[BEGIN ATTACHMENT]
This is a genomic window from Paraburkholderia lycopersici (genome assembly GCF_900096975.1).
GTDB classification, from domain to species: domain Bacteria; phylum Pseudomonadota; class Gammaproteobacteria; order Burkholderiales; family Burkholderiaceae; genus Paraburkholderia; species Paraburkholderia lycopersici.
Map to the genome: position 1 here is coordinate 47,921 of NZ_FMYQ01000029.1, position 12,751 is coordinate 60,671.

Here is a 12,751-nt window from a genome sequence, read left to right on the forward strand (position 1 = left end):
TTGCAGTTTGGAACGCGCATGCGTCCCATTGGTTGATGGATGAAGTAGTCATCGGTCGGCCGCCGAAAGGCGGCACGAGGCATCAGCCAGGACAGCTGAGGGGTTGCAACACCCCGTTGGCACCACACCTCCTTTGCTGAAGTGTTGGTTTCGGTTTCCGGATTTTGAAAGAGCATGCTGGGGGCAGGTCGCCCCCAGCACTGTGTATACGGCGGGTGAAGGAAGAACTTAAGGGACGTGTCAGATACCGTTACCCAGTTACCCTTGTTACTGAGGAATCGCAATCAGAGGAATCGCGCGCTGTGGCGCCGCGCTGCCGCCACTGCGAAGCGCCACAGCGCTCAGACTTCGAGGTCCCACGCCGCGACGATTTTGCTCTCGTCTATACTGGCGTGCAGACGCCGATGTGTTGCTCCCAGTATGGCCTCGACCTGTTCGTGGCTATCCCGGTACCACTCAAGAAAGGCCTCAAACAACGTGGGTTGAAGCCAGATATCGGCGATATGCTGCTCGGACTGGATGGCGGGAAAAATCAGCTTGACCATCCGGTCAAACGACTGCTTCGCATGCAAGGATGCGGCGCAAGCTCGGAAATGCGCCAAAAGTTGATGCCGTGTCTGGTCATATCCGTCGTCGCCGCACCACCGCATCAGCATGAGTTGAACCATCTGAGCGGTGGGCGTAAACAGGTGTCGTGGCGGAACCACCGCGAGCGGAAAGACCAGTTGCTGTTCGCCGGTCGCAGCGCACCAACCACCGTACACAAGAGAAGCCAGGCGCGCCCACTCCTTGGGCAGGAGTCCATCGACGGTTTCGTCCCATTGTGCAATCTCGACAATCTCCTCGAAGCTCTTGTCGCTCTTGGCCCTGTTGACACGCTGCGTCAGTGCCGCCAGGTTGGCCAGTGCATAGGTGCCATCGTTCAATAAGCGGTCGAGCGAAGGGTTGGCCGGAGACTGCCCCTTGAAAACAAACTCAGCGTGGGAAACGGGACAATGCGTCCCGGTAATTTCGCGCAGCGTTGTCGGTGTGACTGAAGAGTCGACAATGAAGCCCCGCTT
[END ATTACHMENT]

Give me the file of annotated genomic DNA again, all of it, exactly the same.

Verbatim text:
This is a genomic window from Paraburkholderia lycopersici (genome assembly GCF_900096975.1).
GTDB classification, from domain to species: domain Bacteria; phylum Pseudomonadota; class Gammaproteobacteria; order Burkholderiales; family Burkholderiaceae; genus Paraburkholderia; species Paraburkholderia lycopersici.
Map to the genome: position 1 here is coordinate 47,921 of NZ_FMYQ01000029.1, position 12,751 is coordinate 60,671.

Here is a 12,751-nt window from a genome sequence, read left to right on the forward strand (position 1 = left end):
TTGCAGTTTGGAACGCGCATGCGTCCCATTGGTTGATGGATGAAGTAGTCATCGGTCGGCCGCCGAAAGGCGGCACGAGGCATCAGCCAGGACAGCTGAGGGGTTGCAACACCCCGTTGGCACCACACCTCCTTTGCTGAAGTGTTGGTTTCGGTTTCCGGATTTTGAAAGAGCATGCTGGGGGCAGGTCGCCCCCAGCACTGTGTATACGGCGGGTGAAGGAAGAACTTAAGGGACGTGTCAGATACCGTTACCCAGTTACCCTTGTTACTGAGGAATCGCAATCAGAGGAATCGCGCGCTGTGGCGCCGCGCTGCCGCCACTGCGAAGCGCCACAGCGCTCAGACTTCGAGGTCCCACGCCGCGACGATTTTGCTCTCGTCTATACTGGCGTGCAGACGCCGATGTGTTGCTCCCAGTATGGCCTCGACCTGTTCGTGGCTATCCCGGTACCACTCAAGAAAGGCCTCAAACAACGTGGGTTGAAGCCAGATATCGGCGATATGCTGCTCGGACTGGATGGCGGGAAAAATCAGCTTGACCATCCGGTCAAACGACTGCTTCGCATGCAAGGATGCGGCGCAAGCTCGGAAATGCGCCAAAAGTTGATGCCGTGTCTGGTCATATCCGTCGTCGCCGCACCACCGCATCAGCATGAGTTGAACCATCTGAGCGGTGGGCGTAAACAGGTGTCGTGGCGGAACCACCGCGAGCGGAAAGACCAGTTGCTGTTCGCCGGTCGCAGCGCACCAACCACCGTACACAAGAGAAGCCAGGCGCGCCCACTCCTTGGGCAGGAGTCCATCGACGGTTTCGTCCCATTGTGCAATCTCGACAATCTCCTCGAAGCTCTTGTCGCTCTTGGCCCTGTTGACACGCTGCGTCAGTGCCGCCAGGTTGGCCAGTGCATAGGTGCCATCGTTCAATAAGCGGTCGAGCGAAGGGTTGGCCGGAGACTGCCCCTTGAAAACAAACTCAGCGTGGGAAACGGGACAATGCGTCCCGGTAATTTCGCGCAGCGTTGTCGGTGTGACTGAAGAGTCGACAATGAAGCCCCGCTT